News

Monday, 21. June 2010

Comparison of four portable jet nebuliser systems: PARI BOY® mobile S performed best

In vitro tests revealed significant advantages of the lightweight PARI BOY mobile S. Compared to the other systems, PARI BOY mobile S produced more respirable droplets for inhalation into the deep lungs and nebulised the test substance in the shortest time.

047G1000 PARI BOY mobile S

Two US scientists evaluated the performance characteristics of four of the most popular portable nebuliser systems in their lab. First, the aerosol aerosol
An aerosol is a colloid of fine solid particles or liquid droplets, in air or another gas.
droplet size was measured. This is an important measure; to reach the deep lungs small droplets need to have diameters smaller than 5µm (thousandth part of a millimetre). Three of the four devices fulfilled this quality feature.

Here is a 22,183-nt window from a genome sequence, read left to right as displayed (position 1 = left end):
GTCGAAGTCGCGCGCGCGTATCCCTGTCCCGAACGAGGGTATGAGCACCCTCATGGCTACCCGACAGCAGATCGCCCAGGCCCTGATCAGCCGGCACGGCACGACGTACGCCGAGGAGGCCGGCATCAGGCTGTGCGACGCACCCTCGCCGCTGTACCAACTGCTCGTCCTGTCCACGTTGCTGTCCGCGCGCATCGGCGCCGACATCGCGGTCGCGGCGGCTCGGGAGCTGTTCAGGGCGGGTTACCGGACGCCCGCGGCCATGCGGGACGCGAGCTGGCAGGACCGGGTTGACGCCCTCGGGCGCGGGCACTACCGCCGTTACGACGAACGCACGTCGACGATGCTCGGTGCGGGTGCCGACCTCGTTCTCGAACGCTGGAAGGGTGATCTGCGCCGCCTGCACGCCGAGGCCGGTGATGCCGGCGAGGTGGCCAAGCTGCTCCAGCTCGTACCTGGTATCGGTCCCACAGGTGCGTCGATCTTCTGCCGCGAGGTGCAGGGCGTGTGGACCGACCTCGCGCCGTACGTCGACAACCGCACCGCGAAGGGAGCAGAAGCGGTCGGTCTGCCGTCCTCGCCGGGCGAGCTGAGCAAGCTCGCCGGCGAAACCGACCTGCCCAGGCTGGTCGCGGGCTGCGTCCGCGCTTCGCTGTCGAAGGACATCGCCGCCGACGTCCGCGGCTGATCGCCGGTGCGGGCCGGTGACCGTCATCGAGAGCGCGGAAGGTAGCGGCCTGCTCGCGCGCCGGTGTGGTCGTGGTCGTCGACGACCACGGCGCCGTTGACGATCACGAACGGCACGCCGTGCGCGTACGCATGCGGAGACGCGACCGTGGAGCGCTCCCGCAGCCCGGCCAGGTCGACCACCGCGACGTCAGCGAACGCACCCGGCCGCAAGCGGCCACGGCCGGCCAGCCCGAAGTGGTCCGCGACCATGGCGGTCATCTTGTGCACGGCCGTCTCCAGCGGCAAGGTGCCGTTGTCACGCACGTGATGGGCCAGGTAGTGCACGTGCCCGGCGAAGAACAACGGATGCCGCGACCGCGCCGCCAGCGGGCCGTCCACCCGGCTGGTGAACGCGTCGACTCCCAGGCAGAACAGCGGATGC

Further measurements were obtained using breath simulation: The nebulisers were connected to a breathing simulator to represent actual patient breathing conditions to measure the amount of test drug that would reach the lungs.

PARI BOY mobile S significantly outperformed the three other devices. Three times more respirable drug was produced compared to the lowest performing device and  30% more respirable drug dose was delivered to the “lungs” of the simulated patient compared to the second best performing device.

The “S” in PARI BOY mobile S stands for “SPRINT” and it lives up to its reputation, considering the amount of drug that is released per minute at the mouthpiece – i.e. a sort of nebulising velocity – the PARI BOY mobile S was six times faster than than the slowest performing device and had a notably, 50% faster rate than the runner-up.

The scientists presented these results at this year’s Congress of the American Thoracic Society (ATS) in New Orleans. They report that the big differences in performance between the nebuliser systems might be clinically significant. Their conclusion: The decision for or against a specific nebuliser device should be made carefully. Once efficient therapy is established in a patient, system changing is not recommended.

Tiffin & Zeman ATS conference 2010: poster 1494